Muddling Through Is Stressful With Post Covid Changes


For several months now at least it has come to my attention that the stresses people are subject to post-COVID are very different from the stressors most of us experienced before. This is important to my law practice partially because, as an elder law attorney, my office is dealing with clients often under stress either due to health conditions or financial pressure and uncertainty. Wealthy people also become ill and search for solutions. Those already stressed by economic conditions experience additional burdens as they navigate the healthcare system. Even estate planning itself raises new issues with multiple changes to laws and regulations. We deal not only with the person needing results himself/herself but with their family members and others.

I finally arrived at the conclusion that we have largely been pretending that the COVID world experience is over and conditions have returned to normal. They have not. Some of the changes might have come about anyway although not as quickly but the pronounced changes forced on us by COVID accelerated the process. This may account for some of the extreme reactions we see daily. The world and many of the small things we accepted for granted are not what they were before March, 2020 and probably will not be. Even what might seem like minor adjustments can result in delays, confusion and frustration. Here are some examples and things that might be done to combat the stressors.

  • Workplace confusion. Personnel and retirements. You might still be working at the job you held before COVID at the same location. Even so you knew, before COVID, that Mary in accounting always knew the answer to your questions on the latest regulations and forms. Mary retired or moved to another state or was promoted to another job or is working remotely and cannot be reached on a regular basis. There is no Mary to answer your questions. This is not limited to work. On a personal level you may have relied on your family physician, accountant, attorney or financial planner. One or many of them may have moved, retired or decided to enter a new line of work. His or her company may have been acquired by a larger entity and you might not be able to reach them by phone or by email, fax or any reliable means of communication. You may need to form new relationships with strange persons or entities you never knew and you do  not know whether they will handle the engagement in the same way.
  • Technology. Do you answer or pose questions and send documents by email, fax, U.S. Mail (rarely), UPS, Federal Express? Do you communicate through your cell phone, office phone, computer, conference call, zoom or other means? When one method does not work such as trying to schedule a conference call with five people on a system than can only handle three at a time, what is your backup? Suppose one or more of the intended participants in an important zoom conversation is unable to log in?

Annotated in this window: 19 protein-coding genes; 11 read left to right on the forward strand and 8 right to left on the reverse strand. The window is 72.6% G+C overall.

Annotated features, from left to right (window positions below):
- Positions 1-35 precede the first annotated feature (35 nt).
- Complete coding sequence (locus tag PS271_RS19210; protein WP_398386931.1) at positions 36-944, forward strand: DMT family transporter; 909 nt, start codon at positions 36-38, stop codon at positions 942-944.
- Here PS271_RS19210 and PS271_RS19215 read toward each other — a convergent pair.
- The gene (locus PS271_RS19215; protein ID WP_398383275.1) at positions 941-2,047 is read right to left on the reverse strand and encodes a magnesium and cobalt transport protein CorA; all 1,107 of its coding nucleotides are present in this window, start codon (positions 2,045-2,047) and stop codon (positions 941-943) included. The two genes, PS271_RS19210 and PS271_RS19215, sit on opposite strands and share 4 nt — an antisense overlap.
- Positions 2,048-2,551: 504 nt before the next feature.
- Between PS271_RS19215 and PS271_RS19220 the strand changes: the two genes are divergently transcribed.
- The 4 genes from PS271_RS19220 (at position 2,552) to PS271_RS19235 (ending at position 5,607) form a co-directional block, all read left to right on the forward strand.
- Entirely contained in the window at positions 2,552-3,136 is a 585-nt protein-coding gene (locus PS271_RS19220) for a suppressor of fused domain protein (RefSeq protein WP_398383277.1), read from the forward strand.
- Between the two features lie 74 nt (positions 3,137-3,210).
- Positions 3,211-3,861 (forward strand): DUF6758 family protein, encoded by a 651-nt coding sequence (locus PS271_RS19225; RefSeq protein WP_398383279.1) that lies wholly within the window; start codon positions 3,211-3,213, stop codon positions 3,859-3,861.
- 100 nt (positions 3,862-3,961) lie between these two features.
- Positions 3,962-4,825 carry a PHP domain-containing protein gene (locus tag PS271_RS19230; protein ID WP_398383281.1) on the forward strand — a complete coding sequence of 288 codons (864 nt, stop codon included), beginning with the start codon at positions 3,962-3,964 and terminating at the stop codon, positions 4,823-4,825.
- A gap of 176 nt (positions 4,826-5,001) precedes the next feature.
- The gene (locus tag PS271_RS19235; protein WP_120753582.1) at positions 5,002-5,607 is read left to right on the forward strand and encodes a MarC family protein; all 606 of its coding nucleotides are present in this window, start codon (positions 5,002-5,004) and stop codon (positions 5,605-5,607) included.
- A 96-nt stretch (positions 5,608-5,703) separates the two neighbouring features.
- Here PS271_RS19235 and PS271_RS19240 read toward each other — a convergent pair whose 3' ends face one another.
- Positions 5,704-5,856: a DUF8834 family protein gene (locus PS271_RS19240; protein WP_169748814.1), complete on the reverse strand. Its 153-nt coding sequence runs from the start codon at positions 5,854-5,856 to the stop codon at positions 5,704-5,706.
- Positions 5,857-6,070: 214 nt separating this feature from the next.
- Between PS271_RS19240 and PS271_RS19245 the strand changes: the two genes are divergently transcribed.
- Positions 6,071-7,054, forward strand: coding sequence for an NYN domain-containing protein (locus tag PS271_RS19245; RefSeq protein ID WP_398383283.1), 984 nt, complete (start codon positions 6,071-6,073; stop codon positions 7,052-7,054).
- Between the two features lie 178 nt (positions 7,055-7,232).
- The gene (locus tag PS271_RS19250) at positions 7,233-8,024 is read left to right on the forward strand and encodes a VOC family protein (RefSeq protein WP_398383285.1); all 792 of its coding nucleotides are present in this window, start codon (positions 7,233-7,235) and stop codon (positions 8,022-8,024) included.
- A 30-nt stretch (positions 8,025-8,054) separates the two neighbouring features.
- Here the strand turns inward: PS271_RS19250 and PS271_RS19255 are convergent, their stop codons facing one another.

• Payment Methods. Do you pay by check still? Or do you pay by debit or credit card? Do you use PayPal, Venmo or on-line payment? Did your most recent bill request payment through a QR Code?
  • Short Cuts. When a process takes too long such as completing long forms or trying to supply information that is difficult to obtain do you resort to short cuts or sometimes give up the effort entirely? You know that is not the way to react. A habit of taking shortcuts when complete answers are necessary can interfere with the ability to arrive at results. Are you impatient or frustrated that some activities take longer for your provider to complete than you think should be necessary? Information needs to be accurate and sometimes it takes longer than you believe should be necessary – but it may be required.

All of the above and more can be viewed as recent developments in a rapidly changing world. While there are no “solutions” the following are some considerations.

  • Patience. It is easy to say although not so easy to follow to counsel patience when confronted by change. Learning from others, analyzing and evaluating new techniques, keeping up in your field can help to release some of the unavoidable frustration. In generations past I was told an active sense of humor definitely helped.

About the Author Janet Colliton

Esquire, Colliton Law Associates, P.C. Janet Colliton has practiced law for over 38 years, 37 of them in Chester County, Pennsylvania, a suburb of Philadelphia. Her practice, Colliton Law Associates, PC, is limited to elder law, Medicaid, including advice, applications and appeals, and other benefits planning including Veterans benefits, life care and special needs planning, guardianships, retirement, and estate planning and administration.

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